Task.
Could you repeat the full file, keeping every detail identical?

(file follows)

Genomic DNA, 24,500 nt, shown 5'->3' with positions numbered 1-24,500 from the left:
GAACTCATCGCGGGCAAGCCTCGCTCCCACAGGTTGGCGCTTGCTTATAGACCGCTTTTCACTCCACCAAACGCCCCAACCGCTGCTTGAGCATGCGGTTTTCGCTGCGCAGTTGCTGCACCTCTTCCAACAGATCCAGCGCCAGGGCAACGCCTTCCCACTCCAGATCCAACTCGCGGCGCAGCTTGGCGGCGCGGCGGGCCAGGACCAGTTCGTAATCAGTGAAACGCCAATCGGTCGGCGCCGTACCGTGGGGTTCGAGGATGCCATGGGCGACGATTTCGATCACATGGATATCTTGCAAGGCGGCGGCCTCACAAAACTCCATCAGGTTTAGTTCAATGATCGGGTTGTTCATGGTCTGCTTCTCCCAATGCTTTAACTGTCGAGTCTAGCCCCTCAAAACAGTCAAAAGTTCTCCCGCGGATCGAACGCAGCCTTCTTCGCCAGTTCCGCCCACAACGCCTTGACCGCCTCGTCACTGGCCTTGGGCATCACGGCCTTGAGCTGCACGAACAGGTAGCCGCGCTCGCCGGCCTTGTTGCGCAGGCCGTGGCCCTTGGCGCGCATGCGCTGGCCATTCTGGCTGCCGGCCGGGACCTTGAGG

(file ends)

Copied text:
Genomic DNA, 24,500 nt, shown 5'->3' with positions numbered 1-24,500 from the left:
GAACTCATCGCGGGCAAGCCTCGCTCCCACAGGTTGGCGCTTGCTTATAGACCGCTTTTCACTCCACCAAACGCCCCAACCGCTGCTTGAGCATGCGGTTTTCGCTGCGCAGTTGCTGCACCTCTTCCAACAGATCCAGCGCCAGGGCAACGCCTTCCCACTCCAGATCCAACTCGCGGCGCAGCTTGGCGGCGCGGCGGGCCAGGACCAGTTCGTAATCAGTGAAACGCCAATCGGTCGGCGCCGTACCGTGGGGTTCGAGGATGCCATGGGCGACGATTTCGATCACATGGATATCTTGCAAGGCGGCGGCCTCACAAAACTCCATCAGGTTTAGTTCAATGATCGGGTTGTTCATGGTCTGCTTCTCCCAATGCTTTAACTGTCGAGTCTAGCCCCTCAAAACAGTCAAAAGTTCTCCCGCGGATCGAACGCAGCCTTCTTCGCCAGTTCCGCCCACAACGCCTTGACCGCCTCGTCACTGGCCTTGGGCATCACGGCCTTGAGCTGCACGAACAGGTAGCCGCGCTCGCCGGCCTTGTTGCGCAGGCCGTGGCCCTTGGCGCGCATGCGCTGGCCATTCTGGCTGCCGGCCGGGACCTTGAGG